[Talk] The Moral Limits of Violence in Political Resistance

Wednesday, 23 November 2022, 17:30-19:00 PT
The Moral Limits of Violence in Political Resistance
Prof. Joseph Cho-wai Chan, Princeton University
Place of Many Trees, or xʷθəθiqətəm
Liu Institute for Global Issues, UBC, 6476 NW Marine Drive, Vancouver

A City Rebegins Event.
Registration required.


The talk will examine whether violence in political resistance against state injustice is morally permissible. Contemporary analytic political and legal philosophy seldom discusses this question, and the literature of nonviolent disobedience does not offer much help. The most relevant literature seems to be the ethics of war and the ethics of individual self-defense, in which four principles are commonly employed to assess the moral limits of force – just cause, reasonable prospect of success, necessity, and proportionality. This talk examines the the extent to which these principles can provide practical moral guidance for participants in resistance movements that are highly dynamic and open-ended.


Joseph Cho-wai Chan is Global Scholar and Visiting Professor at University Center for Human Values of Princeton University. He has taught at the Department of Politics and Public Administration, The University of Hong Kong for three decades. Since 2021, he has been a Visiting Scholar at the Research Center for Humanities and Social Sciences (RCHSS), Academia Sinica, Taiwan, and will be a Distinguished Research Fellow at the RCHSS from February 2023. His recent research interests span Confucian political philosophy, comparative political theory, and contemporary theories of democracy and liberalism. He is the author of “Confucian Perfectionism: A Political Philosophy for Modern Times” (Princeton, 2014) and co-edited with Melissa Williams and Doh Shin “East Asian Perspectives on Political Legitimacy: Bridging the Empirical-Normative Divide” (Cambridge, 2016). He has been published in numerous journals such as Ethics, Philosophy and Public Affairs, Oxford Journal of Legal Studies, History of Political Thought, the Journal of Democracy, Philosophy East and West, and China Quarterly. His latest articles are “Equality, Friendship, and Politics,” Proceedings of the Aristotelian Society, Vol. 121, Issue 3 (2021): 275-298, and (with Brian Wong) “How Should Liberal Democratic Governments Treat Conscientious Disobedience as A Response to State Injustice? A Proposal,” Royal Institute of Philosophy Supplement, Vol. 91 (2022): 141-167.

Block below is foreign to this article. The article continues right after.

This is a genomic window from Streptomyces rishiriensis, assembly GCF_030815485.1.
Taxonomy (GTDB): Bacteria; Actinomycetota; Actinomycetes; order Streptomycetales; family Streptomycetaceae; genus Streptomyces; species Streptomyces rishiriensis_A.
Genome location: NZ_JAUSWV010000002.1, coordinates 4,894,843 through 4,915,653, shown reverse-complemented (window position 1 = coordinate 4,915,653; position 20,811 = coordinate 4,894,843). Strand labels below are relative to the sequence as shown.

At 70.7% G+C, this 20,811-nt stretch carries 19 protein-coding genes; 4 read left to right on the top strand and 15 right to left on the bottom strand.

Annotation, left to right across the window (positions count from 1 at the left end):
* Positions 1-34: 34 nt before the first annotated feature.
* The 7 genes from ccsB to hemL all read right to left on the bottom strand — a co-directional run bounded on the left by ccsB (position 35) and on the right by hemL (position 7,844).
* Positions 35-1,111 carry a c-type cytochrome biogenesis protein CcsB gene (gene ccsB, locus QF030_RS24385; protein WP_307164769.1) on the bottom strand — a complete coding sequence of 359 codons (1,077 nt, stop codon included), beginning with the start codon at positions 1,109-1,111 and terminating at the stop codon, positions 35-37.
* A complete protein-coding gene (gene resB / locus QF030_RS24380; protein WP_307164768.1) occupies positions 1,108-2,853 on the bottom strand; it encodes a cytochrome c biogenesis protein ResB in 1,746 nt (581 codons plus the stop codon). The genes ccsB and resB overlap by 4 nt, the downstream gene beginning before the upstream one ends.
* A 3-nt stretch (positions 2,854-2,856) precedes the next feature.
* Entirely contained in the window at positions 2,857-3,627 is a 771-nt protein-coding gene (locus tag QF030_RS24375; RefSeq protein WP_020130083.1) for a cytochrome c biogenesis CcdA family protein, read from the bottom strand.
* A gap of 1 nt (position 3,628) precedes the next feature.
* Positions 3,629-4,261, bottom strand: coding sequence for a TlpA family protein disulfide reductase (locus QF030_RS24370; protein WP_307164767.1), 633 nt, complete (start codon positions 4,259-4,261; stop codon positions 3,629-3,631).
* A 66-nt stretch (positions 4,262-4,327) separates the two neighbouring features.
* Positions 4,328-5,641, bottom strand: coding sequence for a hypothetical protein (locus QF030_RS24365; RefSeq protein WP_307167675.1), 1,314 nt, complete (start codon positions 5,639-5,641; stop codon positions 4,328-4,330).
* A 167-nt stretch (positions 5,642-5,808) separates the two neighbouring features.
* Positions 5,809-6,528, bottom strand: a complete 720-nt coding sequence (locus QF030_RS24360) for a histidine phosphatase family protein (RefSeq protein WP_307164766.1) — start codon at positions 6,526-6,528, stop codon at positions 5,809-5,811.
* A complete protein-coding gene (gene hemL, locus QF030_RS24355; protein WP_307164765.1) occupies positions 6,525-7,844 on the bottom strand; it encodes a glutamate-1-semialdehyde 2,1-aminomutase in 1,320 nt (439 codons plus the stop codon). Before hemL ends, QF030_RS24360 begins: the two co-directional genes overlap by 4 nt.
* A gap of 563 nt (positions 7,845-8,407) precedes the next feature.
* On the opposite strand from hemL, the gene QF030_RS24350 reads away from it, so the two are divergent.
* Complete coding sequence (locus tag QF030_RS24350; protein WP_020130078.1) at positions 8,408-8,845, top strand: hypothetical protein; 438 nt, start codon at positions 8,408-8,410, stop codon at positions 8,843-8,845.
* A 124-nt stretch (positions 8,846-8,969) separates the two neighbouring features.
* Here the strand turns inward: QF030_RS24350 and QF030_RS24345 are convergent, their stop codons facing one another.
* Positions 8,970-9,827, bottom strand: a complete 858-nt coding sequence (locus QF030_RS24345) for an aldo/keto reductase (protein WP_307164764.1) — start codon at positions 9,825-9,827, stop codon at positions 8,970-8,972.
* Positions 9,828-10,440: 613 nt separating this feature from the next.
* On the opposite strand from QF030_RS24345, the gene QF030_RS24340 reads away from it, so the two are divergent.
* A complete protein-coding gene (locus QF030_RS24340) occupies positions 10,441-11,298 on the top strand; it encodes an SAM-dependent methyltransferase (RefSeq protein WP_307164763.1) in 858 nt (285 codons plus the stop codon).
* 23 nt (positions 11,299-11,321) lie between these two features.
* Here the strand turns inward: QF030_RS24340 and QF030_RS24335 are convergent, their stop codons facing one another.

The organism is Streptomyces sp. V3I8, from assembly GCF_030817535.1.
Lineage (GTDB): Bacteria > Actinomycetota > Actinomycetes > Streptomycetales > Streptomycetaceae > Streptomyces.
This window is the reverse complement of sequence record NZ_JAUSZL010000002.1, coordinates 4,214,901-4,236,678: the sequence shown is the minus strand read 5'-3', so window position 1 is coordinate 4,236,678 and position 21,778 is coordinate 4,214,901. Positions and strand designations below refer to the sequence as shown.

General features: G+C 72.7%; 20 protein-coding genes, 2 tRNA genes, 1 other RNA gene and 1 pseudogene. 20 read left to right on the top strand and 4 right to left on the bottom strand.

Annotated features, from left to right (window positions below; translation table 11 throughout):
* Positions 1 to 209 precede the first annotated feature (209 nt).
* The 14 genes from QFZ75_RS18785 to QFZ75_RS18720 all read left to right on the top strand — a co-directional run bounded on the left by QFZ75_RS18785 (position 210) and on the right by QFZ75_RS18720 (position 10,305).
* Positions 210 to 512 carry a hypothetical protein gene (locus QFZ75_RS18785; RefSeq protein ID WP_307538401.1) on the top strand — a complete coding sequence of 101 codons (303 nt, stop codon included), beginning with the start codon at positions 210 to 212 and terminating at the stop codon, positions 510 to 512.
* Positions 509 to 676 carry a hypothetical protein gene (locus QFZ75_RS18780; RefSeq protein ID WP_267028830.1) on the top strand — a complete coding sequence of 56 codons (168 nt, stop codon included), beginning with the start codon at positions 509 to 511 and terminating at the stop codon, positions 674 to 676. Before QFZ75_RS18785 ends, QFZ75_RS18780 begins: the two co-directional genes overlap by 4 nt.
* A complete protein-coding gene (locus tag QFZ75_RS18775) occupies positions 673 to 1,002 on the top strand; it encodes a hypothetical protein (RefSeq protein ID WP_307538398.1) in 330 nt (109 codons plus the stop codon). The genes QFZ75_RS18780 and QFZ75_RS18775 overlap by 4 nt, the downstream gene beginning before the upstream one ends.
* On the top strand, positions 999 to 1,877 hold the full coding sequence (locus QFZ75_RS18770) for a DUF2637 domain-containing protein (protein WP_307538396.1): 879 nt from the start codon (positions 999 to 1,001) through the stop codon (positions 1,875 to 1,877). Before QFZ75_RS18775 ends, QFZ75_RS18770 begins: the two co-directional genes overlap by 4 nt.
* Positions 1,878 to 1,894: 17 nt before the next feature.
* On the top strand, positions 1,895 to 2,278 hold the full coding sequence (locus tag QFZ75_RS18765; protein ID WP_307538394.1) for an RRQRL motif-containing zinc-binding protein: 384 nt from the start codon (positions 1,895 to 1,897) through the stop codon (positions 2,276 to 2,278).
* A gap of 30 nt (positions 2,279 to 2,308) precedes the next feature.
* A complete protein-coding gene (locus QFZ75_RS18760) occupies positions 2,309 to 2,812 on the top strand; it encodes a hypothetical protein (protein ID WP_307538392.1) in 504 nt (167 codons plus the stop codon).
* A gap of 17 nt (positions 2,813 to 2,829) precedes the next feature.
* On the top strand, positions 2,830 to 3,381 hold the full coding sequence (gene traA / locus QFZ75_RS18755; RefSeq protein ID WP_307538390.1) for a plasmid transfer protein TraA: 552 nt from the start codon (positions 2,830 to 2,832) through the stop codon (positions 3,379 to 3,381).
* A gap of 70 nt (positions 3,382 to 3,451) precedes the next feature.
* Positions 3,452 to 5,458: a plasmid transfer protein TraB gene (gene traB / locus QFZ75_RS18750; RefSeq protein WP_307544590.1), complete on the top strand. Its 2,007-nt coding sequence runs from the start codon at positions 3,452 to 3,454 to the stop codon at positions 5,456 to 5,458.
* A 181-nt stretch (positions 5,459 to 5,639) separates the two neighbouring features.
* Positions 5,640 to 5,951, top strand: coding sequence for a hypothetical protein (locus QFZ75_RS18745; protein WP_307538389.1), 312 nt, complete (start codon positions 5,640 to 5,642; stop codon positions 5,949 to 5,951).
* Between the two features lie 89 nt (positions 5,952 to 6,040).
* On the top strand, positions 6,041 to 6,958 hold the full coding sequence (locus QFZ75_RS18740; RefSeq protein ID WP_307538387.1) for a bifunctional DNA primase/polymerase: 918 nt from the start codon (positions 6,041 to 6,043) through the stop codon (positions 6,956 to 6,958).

This talk is organized by the UBC Hong Kong Studies Initiative in partnership with Department of Political Science; generously supported by St. John’s College UBC and UBC Community Engagement; and co-sponsored by: Department of Asian Studies, Department of History, Centre for Chinese Research, Department of Theatre and Film, Public Humanities Hub, and the School of Social Work.


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